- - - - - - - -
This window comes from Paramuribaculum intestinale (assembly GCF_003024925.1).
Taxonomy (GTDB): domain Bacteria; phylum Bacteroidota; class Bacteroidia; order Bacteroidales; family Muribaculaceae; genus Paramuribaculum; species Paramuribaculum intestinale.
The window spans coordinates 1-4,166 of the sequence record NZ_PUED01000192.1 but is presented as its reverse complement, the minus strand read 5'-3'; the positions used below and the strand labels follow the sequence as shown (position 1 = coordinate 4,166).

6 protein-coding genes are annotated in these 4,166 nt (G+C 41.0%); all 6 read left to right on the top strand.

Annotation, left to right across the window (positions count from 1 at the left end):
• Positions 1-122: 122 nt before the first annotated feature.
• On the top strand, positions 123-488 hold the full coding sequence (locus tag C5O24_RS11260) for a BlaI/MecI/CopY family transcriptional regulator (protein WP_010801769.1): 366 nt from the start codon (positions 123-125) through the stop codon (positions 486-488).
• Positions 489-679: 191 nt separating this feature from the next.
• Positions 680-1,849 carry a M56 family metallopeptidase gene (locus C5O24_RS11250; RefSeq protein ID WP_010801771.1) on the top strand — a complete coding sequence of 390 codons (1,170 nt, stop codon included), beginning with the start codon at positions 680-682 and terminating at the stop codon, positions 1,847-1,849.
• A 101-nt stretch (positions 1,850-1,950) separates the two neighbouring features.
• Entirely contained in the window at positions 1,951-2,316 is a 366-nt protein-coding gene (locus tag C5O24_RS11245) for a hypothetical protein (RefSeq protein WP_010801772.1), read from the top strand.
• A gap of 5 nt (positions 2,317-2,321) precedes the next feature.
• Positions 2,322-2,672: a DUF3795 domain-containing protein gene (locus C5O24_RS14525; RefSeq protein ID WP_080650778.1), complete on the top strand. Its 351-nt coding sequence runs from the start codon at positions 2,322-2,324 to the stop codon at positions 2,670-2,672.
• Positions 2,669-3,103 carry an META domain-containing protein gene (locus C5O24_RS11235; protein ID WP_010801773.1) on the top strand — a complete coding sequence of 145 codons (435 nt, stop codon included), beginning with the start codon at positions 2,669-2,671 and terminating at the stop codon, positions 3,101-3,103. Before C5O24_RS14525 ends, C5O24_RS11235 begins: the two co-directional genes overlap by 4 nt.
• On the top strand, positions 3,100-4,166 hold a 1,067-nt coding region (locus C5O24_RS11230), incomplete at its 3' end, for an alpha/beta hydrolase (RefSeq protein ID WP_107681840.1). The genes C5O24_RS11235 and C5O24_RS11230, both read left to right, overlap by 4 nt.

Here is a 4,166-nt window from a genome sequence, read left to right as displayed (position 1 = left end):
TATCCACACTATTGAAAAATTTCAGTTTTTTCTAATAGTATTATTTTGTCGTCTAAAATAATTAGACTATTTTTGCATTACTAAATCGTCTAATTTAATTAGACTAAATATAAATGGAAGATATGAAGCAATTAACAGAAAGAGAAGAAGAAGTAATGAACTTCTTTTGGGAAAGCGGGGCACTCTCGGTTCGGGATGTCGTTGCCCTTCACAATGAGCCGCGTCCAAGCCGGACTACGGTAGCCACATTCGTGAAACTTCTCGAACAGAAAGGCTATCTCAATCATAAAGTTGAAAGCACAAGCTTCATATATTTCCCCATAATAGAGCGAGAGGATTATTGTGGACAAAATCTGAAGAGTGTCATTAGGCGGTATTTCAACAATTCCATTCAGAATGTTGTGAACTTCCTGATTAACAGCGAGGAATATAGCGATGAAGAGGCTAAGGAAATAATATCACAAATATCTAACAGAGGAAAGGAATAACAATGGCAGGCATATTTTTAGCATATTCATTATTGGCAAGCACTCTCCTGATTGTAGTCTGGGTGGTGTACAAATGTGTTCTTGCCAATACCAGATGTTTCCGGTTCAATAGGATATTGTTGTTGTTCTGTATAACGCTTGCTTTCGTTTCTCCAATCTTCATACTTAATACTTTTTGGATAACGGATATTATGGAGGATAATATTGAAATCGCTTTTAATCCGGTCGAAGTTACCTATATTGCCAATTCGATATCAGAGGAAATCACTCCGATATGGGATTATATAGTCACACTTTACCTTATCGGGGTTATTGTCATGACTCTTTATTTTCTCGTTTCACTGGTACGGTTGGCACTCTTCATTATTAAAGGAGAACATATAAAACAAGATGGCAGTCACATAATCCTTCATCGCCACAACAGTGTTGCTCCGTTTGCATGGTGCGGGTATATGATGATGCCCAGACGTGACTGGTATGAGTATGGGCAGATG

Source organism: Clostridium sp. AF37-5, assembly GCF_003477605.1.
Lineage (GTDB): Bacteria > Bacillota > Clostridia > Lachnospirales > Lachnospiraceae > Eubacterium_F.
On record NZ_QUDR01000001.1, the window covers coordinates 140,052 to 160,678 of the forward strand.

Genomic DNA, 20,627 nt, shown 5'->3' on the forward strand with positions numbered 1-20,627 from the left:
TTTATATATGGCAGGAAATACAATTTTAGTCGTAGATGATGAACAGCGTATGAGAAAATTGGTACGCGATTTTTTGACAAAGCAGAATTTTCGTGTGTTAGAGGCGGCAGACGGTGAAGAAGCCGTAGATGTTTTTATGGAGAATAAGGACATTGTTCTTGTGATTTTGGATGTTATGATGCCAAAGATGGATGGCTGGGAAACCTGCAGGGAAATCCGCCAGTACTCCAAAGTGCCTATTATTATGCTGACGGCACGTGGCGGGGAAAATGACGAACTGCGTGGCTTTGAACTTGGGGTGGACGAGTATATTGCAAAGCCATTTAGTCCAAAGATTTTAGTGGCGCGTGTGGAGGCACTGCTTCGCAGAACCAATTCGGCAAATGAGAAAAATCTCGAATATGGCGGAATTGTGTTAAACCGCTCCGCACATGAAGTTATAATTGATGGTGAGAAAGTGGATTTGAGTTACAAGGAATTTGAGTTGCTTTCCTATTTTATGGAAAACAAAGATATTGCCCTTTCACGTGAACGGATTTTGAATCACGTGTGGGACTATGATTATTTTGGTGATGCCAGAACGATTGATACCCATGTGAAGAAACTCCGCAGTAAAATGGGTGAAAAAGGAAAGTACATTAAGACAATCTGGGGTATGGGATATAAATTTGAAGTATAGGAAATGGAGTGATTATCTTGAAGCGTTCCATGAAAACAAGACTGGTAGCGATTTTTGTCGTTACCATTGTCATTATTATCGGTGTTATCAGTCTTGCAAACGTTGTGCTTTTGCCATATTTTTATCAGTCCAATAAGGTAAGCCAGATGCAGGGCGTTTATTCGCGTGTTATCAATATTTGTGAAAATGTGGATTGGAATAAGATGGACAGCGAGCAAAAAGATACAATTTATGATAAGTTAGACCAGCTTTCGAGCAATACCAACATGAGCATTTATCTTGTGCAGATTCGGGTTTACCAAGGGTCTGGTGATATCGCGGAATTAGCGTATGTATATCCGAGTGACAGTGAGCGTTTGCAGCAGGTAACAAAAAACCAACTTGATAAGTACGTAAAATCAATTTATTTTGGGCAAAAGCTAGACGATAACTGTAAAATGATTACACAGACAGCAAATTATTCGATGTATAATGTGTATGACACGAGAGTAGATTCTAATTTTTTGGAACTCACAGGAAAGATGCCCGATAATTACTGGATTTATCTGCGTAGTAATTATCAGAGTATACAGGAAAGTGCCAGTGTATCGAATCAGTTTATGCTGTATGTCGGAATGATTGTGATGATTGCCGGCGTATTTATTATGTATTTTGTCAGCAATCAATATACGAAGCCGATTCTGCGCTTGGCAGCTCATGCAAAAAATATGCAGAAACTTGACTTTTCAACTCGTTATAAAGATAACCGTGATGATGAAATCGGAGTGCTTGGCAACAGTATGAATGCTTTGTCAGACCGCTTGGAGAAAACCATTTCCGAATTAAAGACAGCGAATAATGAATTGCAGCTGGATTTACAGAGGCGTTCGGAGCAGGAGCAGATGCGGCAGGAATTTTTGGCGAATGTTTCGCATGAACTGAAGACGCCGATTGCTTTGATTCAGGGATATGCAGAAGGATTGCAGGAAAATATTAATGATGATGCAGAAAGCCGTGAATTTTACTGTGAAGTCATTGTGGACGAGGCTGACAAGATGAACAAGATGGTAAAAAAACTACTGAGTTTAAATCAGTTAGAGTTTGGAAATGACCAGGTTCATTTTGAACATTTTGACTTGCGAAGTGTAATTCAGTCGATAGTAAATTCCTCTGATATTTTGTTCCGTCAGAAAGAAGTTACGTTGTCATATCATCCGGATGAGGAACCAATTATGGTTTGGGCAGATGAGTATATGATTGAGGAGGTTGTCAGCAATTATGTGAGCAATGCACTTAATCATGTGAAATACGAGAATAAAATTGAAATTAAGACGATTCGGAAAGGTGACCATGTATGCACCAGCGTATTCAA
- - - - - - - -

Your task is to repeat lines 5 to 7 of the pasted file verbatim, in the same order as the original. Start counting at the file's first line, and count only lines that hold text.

Annotation, left to right across the window (positions count from 1 at the left end):
• Positions 1-122: 122 nt before the first annotated feature.
• On the top strand, positions 123-488 hold the full coding sequence (locus tag C5O24_RS11260) for a BlaI/MecI/CopY family transcriptional regulator (protein WP_010801769.1): 366 nt from the start codon (positions 123-125) through the stop codon (positions 486-488).